UK rules out ditching 'triple lock' pledge on state pension increases

British newspapers have reported that the government was looking at suspending the promise to increase pensions

  
Elderly people choose products on a free fruit and vegetable stall set up by the Barry family, as the spread of the coronavirus disease (COVID-19) continues, Bolton, Britain, April 17, 2020.

Elderly people choose products on a free fruit and vegetable stall set up by the Barry family, as the spread of the coronavirus disease (COVID-19) continues, Bolton, Britain, April 17, 2020.

Reuters/Molly Darlington

LONDON- Britain is not planning to ditch its promise to protect annual state pension increases with a so-called 'triple lock', Prime Minister Boris Johnson's spokesman said on Monday.

British newspapers have reported that the government was looking at suspending the promise to increase pensions by whichever is higher of consumer price inflation, average earnings growth, or 2.5%. They said it could help pay for the cost of the government's COVID-19 response.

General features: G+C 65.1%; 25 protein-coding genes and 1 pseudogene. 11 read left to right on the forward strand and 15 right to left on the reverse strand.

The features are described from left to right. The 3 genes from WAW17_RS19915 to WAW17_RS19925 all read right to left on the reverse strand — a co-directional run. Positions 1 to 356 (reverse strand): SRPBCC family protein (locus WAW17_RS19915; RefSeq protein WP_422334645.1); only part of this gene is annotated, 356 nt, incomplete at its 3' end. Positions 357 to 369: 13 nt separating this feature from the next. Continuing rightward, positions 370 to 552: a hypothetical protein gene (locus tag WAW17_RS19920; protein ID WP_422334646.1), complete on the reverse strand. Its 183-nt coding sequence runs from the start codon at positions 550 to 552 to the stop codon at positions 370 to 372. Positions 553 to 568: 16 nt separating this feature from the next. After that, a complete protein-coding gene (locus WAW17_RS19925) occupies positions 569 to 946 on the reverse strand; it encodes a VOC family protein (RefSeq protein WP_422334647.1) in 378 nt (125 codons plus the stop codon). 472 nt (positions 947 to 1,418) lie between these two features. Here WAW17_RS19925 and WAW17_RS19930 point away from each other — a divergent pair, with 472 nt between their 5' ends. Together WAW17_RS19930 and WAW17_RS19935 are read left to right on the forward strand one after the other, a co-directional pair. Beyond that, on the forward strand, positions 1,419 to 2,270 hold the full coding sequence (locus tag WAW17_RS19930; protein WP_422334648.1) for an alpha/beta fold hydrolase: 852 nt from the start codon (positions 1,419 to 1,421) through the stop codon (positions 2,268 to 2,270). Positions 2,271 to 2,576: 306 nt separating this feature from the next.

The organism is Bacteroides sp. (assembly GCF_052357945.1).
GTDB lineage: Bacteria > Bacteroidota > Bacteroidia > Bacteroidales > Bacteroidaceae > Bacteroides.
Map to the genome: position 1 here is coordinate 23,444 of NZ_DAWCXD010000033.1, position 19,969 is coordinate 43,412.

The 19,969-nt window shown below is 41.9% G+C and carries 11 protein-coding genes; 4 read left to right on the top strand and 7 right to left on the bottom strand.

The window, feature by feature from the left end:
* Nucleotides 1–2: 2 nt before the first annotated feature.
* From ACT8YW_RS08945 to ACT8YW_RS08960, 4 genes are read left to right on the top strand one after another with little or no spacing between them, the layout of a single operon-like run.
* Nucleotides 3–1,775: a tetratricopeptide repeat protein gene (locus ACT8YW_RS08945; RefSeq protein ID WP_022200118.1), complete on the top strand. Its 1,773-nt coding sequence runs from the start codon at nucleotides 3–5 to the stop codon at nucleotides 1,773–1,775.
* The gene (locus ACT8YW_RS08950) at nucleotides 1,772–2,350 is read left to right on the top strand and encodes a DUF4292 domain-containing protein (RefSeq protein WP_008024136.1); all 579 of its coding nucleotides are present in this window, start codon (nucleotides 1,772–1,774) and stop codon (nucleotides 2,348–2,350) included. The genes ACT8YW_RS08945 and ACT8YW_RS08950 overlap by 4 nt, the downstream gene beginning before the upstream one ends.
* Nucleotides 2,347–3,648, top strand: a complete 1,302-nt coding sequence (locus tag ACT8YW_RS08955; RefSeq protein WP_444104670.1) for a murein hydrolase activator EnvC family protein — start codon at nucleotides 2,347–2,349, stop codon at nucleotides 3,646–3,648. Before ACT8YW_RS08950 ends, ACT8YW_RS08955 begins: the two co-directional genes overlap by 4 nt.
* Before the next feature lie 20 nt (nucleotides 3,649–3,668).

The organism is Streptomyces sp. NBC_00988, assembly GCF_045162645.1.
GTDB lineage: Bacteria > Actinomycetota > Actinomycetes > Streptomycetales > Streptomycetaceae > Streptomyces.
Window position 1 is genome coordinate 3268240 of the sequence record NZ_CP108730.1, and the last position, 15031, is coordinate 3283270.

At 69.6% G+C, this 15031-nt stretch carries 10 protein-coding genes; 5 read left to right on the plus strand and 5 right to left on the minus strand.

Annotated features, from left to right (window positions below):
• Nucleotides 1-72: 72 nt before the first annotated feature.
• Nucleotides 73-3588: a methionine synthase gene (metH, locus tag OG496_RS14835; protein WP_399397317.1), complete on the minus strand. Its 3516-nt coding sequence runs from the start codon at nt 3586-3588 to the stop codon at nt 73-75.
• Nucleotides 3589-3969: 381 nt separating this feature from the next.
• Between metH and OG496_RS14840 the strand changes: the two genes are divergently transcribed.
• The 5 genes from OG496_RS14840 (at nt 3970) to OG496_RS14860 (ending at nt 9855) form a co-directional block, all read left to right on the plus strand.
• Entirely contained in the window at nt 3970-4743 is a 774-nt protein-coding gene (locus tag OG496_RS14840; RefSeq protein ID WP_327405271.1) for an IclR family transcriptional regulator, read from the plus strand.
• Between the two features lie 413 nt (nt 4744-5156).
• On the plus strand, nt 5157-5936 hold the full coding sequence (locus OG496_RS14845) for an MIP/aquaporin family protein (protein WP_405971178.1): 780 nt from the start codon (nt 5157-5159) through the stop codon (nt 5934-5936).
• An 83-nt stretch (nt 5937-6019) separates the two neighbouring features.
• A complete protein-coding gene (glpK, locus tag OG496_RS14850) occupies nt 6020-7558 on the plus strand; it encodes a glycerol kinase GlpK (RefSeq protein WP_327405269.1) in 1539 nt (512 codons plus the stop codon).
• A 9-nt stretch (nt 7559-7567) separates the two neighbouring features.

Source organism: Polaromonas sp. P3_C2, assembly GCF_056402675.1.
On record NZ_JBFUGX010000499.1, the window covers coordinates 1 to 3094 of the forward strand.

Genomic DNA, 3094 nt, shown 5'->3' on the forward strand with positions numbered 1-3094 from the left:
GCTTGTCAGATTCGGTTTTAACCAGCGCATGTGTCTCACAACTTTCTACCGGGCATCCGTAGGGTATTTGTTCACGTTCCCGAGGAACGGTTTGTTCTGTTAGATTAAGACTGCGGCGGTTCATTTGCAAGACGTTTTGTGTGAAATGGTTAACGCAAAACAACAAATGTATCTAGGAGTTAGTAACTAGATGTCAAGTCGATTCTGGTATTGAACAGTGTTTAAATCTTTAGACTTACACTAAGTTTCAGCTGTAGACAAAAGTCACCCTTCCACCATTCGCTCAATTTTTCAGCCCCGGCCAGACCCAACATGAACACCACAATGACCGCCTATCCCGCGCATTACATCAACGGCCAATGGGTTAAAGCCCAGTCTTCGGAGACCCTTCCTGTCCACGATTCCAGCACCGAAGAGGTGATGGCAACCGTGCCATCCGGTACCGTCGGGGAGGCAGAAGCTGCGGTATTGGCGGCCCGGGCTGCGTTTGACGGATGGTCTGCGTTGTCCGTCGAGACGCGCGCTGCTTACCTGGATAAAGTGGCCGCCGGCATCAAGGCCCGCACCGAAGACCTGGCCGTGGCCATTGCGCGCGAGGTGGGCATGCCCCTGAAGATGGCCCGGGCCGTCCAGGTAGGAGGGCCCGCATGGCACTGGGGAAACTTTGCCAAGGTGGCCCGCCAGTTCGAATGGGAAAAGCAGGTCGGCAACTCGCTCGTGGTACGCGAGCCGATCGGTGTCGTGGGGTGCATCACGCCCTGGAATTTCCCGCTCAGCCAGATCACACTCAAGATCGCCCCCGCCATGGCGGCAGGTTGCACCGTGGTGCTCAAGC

"We are committed to the triple lock," the spokesman said, when asked about the reports.

Due partly to distortions from the coronavirus pandemic, annual wages in the three months to April grew by an annual 5.6% - creating an extra 4 billion pound ($5.5 billion) annual cost for future pensions. 

The promise to maintain the system for increasing pensions was in the Conservative government's manifesto of pledges ahead of the 2019 election.

The spokesman also ruled out income tax rises. "There was a promise made at the election that we would not raise rates of income tax and when we stand by that," he said.

(Reporting by Guy Faulconbridge; writing by Michael Holden and William James; editing by Alistair Smout) ((michael.holden@thomsonreuters.com; +44 207 542 3213; Reuters Messaging: michael.holden.thomsonreuters.com@reuters.net))


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